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Trouble Youth Program guidance and supervision.

Award Information

Award #
Funding Category
Competitive Discretionary
Congressional District
Funding First Awarded
Total funding (to date)

Description of original award (Fiscal Year 2014, $318,142)

The Justice Department's grant-making components have created a streamlined approach for federally recognized Tribes, Tribal consortia, Alaska Native villages and corporations, as well as authorized tribal designees to apply for Fiscal Year (FY) 2014 funding opportunities. The Coordinated Tribal Assistance Solicitation (CTAS) serves as a single solicitation for existing tribal government-specific grant programs administered by the Office of Justice Programs (OJP), the Office of Community Oriented Policing Services (COPS) and the Office on Violence Against Women (OVW). The CTAS solicitation is designed to assist tribes with addressing crime and public safety issues in a comprehensive manner. The CTAS grant-application process was inspired by and developed after consultation with tribal leaders, including sessions at the Justice Department's Tribal Nations Listening Session in 2009, and has been updated based on continued tribal consultations and listening sessions.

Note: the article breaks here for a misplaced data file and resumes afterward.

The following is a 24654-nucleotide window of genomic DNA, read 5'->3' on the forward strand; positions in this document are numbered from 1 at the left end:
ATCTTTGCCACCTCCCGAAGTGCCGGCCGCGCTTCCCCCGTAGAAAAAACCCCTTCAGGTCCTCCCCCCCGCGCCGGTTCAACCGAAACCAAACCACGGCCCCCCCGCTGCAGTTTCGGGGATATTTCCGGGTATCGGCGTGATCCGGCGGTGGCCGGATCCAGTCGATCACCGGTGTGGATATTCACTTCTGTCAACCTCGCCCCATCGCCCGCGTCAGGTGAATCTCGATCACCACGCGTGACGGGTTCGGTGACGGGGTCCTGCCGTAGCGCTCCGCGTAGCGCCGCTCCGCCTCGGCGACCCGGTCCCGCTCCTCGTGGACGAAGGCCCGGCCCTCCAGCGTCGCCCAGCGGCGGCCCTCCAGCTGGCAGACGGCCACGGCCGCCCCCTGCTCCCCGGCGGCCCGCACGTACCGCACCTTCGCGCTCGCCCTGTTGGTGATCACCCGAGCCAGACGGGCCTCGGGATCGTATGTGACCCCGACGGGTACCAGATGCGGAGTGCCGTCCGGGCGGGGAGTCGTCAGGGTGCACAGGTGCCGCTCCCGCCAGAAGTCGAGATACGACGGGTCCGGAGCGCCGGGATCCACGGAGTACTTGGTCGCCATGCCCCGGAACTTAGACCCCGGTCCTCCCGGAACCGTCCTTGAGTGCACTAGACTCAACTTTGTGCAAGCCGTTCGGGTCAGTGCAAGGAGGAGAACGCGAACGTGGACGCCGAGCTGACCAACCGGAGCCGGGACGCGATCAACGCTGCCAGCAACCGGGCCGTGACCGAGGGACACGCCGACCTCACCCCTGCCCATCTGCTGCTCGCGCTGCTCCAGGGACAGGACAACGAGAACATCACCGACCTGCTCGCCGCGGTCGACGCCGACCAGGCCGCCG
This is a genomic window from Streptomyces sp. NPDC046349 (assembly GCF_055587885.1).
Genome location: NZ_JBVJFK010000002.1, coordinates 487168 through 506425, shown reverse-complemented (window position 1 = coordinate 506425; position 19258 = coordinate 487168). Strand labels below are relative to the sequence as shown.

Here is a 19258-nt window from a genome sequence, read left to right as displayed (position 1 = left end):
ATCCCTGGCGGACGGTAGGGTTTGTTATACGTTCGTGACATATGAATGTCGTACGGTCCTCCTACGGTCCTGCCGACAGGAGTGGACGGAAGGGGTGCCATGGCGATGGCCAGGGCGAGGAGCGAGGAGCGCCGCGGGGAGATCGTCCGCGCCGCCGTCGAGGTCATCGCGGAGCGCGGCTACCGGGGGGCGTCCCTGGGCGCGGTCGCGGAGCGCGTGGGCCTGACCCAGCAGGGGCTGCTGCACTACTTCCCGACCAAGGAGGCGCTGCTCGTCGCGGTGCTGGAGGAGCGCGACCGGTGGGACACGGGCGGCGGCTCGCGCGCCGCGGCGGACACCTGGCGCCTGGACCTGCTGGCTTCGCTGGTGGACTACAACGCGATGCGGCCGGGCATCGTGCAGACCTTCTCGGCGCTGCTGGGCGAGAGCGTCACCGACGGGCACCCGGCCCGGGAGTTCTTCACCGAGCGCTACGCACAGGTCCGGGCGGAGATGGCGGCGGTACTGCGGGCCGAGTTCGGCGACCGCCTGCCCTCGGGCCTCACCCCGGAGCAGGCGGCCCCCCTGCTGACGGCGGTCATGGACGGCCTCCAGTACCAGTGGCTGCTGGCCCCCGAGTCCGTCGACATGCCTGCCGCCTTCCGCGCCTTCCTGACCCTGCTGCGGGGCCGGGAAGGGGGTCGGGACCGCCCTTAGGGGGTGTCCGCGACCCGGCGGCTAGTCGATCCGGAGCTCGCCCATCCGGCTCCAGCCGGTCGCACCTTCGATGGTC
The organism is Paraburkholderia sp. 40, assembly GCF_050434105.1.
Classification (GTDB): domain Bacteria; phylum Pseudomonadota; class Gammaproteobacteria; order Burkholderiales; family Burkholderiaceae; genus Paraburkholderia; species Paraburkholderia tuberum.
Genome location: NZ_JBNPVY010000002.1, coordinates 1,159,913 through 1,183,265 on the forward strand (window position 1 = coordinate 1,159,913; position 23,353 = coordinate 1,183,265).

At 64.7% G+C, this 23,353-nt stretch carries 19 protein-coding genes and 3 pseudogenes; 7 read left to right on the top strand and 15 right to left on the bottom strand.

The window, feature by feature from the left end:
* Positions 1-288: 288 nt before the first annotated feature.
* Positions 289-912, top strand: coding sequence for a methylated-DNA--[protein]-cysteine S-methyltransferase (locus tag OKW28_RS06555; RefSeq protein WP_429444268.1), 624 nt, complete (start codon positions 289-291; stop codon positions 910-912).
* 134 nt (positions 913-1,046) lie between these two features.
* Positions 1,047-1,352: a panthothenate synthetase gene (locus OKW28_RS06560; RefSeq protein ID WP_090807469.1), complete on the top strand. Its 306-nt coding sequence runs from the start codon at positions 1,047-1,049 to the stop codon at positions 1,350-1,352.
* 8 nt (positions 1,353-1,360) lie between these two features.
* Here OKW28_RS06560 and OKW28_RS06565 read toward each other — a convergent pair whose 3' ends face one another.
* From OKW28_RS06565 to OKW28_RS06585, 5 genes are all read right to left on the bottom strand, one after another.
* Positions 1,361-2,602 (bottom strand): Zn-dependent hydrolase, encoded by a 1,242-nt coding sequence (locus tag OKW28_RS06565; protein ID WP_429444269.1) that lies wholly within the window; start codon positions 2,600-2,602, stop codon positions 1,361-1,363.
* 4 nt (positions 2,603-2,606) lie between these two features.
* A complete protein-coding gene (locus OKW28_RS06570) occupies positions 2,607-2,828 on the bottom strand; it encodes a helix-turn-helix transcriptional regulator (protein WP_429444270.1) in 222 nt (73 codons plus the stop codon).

The Office of Juvenile Justice and Delinquency Prevention (OJJDP) provides awards under CTAS Purpose Area 9--Tribal Youth Program (TYP) to federally recognized tribes to develop and implement programs that support and enhance Tribal efforts to prevent and control juvenile delinquency and strengthen juvenile justice system for American Indian/Alaska Native youth.

The Sac and Fox Tribe of the Mississippi in Iowa plans to use this funding to address juvenile delinquency by adopting a Juvenile Code to serve youth seventeen and younger. The Indian way involves something chosen by community members that restores balance to the whole community and provides the youth with experiences that more fully integrates them with that community. The project will include a needs assessment to determine which factors will be addressed by the juvenile code and to seek community input. This assessment may be through public hearings, talking circles, forums, focus groups, or other forms of oral tradition. Key community stakeholders, such as: Probation/Truancy Officer, Project Manager, court staff, Police Chief, and the hired attorney will all participate in the needs assessment and the strategic planning process. These steps will build credibility for the project with the community. This period of strategic planning will allow this project to develop a model structure that fits the Tribe's needs and justice processes, therefore, approaches will be based on the Tribe's own customs and cultural beliefs.

This program is authorized by the Department of Justice Appropriations Act, 2014, Pub. L. No. 113-76; 128 Stat. 5, 65. CA/NCF

Date Created: September 22, 2014